Book Review

Network Intrusion Detection
An Analyst's Handbook

Stephen Northcutt
New Riders Press (1999) 267pp.


This book discusses setting up a network intrusion detection system (NID), which is a computer that snoops every packet entering and leaving your network, and pages you every day at three in the morning with (mostly) false alarms about hackers (which some people insist on calling "crackers") trying to break into your network.

The author introduces the topic with the well-worn story of Kevin Mitnick's attack on Shimomura's system, and discusses ways an intrusion detection might have discovered it. He compares various NID systems ranging from open-source to software costing tens of thousands of dollars. It is clear, however, that the biggest expense will be the investment in time in deciphering the logs. While some attacks are quite obvious, such as:

 12:19:51 31337 >
(the use of port no. 31337 is a sure sign of a hacker) others are devious and sophisticated, and specifically designed to look like innocent connections, sometimes sending packets as slowly as once a month to avoid detection.

The book's style is informal, with lots of computer slang, acronyms, nouns being used as verbs and vice-versa (such as "port scan detect code" and "false detects"), but these are minor annoyances. The reader is expected to be familiar with ports, TCP/IP packets, and tcpdump notation. For example, lines like the following are used on almost every page:

 18:45:06.820 b.t.t.6879 > S 1023092638:1025092638(0) win 61440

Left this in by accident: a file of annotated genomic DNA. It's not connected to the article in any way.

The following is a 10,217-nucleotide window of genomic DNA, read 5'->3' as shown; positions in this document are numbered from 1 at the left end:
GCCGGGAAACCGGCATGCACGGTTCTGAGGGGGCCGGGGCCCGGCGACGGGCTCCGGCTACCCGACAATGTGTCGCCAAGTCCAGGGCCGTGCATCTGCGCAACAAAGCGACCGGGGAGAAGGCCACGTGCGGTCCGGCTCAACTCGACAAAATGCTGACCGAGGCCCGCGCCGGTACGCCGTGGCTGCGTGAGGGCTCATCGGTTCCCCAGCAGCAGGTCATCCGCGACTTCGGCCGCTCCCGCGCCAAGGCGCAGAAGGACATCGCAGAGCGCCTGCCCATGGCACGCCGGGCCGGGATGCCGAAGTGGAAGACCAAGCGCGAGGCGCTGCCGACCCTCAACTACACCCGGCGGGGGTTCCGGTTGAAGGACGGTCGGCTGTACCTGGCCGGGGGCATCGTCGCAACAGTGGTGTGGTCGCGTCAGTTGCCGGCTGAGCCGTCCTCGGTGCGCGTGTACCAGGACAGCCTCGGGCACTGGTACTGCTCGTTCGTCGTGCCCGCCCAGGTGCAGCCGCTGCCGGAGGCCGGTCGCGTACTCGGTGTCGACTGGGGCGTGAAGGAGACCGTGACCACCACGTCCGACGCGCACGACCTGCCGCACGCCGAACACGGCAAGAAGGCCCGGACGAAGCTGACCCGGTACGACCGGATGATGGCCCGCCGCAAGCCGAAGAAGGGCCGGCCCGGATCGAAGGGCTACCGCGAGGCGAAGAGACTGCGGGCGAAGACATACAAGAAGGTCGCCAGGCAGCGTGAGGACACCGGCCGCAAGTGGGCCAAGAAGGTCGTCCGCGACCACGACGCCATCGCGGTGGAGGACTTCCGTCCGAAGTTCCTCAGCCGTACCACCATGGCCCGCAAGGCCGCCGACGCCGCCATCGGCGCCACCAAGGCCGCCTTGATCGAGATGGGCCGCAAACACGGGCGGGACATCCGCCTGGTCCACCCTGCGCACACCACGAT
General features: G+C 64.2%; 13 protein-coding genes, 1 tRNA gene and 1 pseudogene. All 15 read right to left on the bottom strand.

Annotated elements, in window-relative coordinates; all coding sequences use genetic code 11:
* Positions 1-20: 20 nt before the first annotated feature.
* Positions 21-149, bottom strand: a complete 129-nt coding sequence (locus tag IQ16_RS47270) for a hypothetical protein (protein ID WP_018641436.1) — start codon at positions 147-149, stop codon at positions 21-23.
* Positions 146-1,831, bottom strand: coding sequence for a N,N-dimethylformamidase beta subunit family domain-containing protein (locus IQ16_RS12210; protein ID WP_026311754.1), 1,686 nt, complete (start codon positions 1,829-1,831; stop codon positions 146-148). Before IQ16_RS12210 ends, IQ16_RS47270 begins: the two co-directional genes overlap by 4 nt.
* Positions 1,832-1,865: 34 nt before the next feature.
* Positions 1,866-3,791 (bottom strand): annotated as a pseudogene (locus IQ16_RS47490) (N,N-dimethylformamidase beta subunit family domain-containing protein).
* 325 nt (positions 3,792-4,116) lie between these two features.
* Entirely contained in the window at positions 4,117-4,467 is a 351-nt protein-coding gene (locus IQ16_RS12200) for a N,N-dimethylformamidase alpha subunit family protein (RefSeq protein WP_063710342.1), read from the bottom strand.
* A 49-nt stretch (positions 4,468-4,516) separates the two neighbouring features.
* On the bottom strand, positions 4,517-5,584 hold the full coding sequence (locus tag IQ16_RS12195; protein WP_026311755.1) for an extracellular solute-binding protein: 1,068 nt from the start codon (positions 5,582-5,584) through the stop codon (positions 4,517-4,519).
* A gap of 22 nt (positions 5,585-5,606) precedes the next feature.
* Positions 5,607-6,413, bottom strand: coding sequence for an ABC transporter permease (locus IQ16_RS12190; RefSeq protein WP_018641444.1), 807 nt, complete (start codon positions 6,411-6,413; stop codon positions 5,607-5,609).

Refreshingly, the author also admits that some of the packets flagged by NIDs are incomprehensible - perhaps the result of an incompetent hacker trying something pointless, such as scanning ports that don't make sense, or maybe a clever new exploit merely designed to look like it is coming from an incompetent hacker; or maybe the purpose is to create fear and uncertainty, or merely to drive intrusion detection analysts crazy.

In the next section, Northcutt describes some .history files from actual successful attacks. These are fascinating and essential reading for anyone who doubts that a hacker would be interested in their system. He also devotes a chapter to the mundane topics of "security policy" and justifying an intrusion detection system to management.

This book will be invaluable to anyone setting up a network and contemplating installing an intrusion detection system, and fascinating and informative reading to anyone with a UNIX background who is interested in computer security.